Natalie Coleman: Making STEAM Programs Accessible to Diverse Students

Inspiring young minds to strive for more

STEAM (Science, Technology, Engineerings, Arts, & Math) careers may seem out of reach for young students of color, so Natalie Coleman created an organization to inspire them.

Coleman is the founder and CEO of After the Peanut, a Chicago-based organization that provides various educational STEAM opportunities and programs for K-12 students, including coding programs and STEAM tutoring.

Headshot of Natalie Coleman.

After the Peanut

After serving as a high school physics and chemistry teacher, Coleman saw where the school system was failing. "There was a lack of diversity in textbooks and even in the curriculum," Coleman told Lifewire in a phone interview. "I kept a poster in my classroom with about 30 African American scientists on it, and that was the seed to my organization."

Coleman was inspired to launch After the Peanut in 2014, when she assigned her students to write a report on a scientist who looked like them. When one of the Black students in her class said he couldn't think of anyone, Coleman named a few, including George Washington Carver, and then she got stuck herself.

Quick Facts

Name: Natalie Coleman

Age: 41

From: Joliet, Illinois

Favorite Game to Play: NBA 2K

Key quote or motto he lives by: "All great achievements take time."

Dedicated to Education 

Coleman's dedication to the public school system dates back to her childhood. She attended public schools growing up, worked for them, and even served on the local school board in Joliet, Illinois. She spent the majority of her teaching career at Bloom High School before moving into an administrative role. 

"As an administrator, I saw the lack of programming and the direct outreach to underrepresented groups," she said. "I want to reach these underrepresented groups without the hassle directly."

The After the Peanut name honors George Washington Carver's journey into science, and alludes to the fact that other Black scientists have followed his footsteps.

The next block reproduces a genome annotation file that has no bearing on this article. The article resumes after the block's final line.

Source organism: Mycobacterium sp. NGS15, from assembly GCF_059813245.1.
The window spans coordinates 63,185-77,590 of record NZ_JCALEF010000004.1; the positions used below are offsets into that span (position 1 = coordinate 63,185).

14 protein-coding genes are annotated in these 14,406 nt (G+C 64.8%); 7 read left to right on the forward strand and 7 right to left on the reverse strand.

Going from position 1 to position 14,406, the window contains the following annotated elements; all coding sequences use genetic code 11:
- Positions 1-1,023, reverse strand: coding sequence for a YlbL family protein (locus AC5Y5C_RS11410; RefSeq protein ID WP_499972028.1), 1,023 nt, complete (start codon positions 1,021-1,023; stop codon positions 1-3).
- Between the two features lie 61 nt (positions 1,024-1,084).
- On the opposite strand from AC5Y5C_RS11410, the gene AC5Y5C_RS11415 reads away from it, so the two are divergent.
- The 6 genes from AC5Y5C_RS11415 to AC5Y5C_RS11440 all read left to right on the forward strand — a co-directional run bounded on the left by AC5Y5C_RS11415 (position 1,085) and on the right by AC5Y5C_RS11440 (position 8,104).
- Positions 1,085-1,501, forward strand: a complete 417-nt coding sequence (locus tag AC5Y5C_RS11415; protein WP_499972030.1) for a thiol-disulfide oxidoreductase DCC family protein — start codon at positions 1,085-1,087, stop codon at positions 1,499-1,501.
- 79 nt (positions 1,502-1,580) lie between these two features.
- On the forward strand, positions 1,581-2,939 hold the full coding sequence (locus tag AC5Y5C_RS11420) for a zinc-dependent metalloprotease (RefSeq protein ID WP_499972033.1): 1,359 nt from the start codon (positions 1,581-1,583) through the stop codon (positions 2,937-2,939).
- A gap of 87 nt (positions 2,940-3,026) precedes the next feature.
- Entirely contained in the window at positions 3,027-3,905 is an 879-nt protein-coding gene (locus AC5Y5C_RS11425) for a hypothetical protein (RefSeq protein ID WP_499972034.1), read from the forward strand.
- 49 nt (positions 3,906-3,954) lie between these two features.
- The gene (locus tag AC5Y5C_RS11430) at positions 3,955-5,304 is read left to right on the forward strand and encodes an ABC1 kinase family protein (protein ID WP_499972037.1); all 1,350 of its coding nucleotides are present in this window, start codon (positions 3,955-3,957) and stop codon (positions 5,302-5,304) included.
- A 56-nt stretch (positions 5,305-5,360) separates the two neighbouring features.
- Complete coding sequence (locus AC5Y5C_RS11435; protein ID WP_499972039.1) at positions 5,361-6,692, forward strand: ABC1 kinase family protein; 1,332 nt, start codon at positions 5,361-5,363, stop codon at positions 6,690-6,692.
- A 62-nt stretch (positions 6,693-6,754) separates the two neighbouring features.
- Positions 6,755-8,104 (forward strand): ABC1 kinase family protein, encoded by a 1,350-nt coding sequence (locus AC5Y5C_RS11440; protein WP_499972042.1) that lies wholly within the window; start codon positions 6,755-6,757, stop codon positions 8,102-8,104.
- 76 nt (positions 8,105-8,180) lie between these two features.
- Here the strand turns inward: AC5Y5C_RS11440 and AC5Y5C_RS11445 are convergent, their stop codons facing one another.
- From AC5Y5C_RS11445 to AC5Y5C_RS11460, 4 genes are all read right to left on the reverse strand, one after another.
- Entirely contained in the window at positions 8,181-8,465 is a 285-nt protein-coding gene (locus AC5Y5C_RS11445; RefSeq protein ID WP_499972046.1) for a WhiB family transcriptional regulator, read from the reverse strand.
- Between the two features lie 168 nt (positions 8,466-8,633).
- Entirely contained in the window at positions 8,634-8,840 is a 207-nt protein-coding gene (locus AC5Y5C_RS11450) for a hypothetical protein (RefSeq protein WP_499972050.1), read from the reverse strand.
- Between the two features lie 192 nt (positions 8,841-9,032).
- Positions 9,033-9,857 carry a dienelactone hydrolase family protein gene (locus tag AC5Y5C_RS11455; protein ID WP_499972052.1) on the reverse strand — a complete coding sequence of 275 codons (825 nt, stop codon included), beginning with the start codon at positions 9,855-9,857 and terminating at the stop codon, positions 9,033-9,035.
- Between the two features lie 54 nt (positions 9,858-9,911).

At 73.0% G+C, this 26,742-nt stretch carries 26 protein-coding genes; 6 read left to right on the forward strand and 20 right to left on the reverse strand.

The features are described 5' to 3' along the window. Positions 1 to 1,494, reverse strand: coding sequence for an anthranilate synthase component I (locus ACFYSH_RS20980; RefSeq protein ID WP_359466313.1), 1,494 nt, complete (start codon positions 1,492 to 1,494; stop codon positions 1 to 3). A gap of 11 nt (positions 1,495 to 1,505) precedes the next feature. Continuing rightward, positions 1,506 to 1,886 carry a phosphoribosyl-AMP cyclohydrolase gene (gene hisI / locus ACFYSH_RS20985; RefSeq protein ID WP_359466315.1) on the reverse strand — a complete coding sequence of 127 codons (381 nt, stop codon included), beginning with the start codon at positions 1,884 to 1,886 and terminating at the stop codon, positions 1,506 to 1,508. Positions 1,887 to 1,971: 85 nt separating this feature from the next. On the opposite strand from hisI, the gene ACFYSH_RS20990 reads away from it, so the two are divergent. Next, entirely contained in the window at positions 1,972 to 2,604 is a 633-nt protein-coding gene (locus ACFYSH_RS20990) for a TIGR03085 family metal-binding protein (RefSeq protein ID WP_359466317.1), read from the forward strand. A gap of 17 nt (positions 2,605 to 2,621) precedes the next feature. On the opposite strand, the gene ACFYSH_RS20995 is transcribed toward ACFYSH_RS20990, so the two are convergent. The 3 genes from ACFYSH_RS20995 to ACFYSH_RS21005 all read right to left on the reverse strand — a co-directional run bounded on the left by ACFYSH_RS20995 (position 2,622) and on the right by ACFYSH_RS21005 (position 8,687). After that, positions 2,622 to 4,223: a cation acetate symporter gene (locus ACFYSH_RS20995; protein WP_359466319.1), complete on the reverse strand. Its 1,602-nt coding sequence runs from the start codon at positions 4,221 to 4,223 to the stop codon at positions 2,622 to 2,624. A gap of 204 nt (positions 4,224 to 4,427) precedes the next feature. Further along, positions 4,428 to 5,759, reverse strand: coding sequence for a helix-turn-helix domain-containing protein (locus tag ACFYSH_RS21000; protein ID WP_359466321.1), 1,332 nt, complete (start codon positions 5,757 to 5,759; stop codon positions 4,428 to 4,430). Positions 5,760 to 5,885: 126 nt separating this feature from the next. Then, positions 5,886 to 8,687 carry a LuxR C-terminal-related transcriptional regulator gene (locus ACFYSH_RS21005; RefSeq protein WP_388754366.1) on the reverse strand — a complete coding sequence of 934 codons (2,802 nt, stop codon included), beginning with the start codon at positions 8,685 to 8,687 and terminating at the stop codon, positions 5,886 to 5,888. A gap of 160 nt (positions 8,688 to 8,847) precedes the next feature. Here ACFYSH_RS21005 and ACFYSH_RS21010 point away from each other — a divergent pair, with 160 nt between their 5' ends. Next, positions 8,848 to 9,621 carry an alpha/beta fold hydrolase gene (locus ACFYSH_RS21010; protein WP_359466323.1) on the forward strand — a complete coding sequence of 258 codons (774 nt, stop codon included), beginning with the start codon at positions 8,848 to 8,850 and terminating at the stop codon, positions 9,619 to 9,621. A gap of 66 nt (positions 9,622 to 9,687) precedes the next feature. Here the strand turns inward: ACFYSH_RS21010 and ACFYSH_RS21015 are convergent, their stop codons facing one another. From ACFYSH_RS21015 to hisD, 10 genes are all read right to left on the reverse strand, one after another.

Coleman also started her company because she wants to see students have more fun with STEAM. "Innovation is one of the company's core beliefs and is what I base all programming on," Coleman said. "When I talk about the curriculum not being diverse, it's not just that it didn't have minority faces, but it wasn't up to date at all."

A portrait of Natalie Coleman holding an apple.

After the Peanut

Coleman believes the pandemic was beneficial to schools because it challenged them to be different. Taking some of the organization's programming virtual also gave After the Peanut more support from the community. The organization received 30 Samsung tablet devices to help students run coding programs. 

Reaching More Minority STEAM Students 

After the Peanut is working on a 10-week summer STEAM program for students ages 9-17. Each week will focus on different topics from engineering to robotics, arts, and more. While the program is open to all students, the organization hopes young people of color will participate most, and is offering scholarships to students who need financial help to participate.

The organization teamed with Lewis University in Romeoville, Illinois, to host the summer program, which has given it a much-needed boost. 

Coleman says she'll brand After the Peanut's programs for different organizations, but teaming up with the university program really blew up. "Some people associate the quality of the program with the location, but the program will be what it is no matter where I put it."

When I talk about the curriculum not being diverse, it's not just that it didn't have minority faces, but it wasn't up to date at all.

Funding has been the most challenging aspect for Coleman, as well as getting people to see the value in the work she's doing. The organization is bootstrapped, with some financial help through grants from the local government. 

A lack of transportation to After the Peanut's summer program has also been a struggle, so Coleman is working on renting a bus to get students there. One of Coleman's other focuses is releasing a financial literacy app for young people. The app will launch in the fall, and Coleman hopes to raise venture capital to support that. 

"I think this app is going to be groundbreaking because it will allow students to learn how to invest in a fun way through gaming," she said. 

This year, Coleman said she'd like to launch her financial literacy app in at least 10 school districts. She's also working on raising funding to support a STEAM center to host After the Peanut's programming and tutoring efforts. Above all, Coleman wants to reach more minority students and inspire them to choose STEAM career paths.

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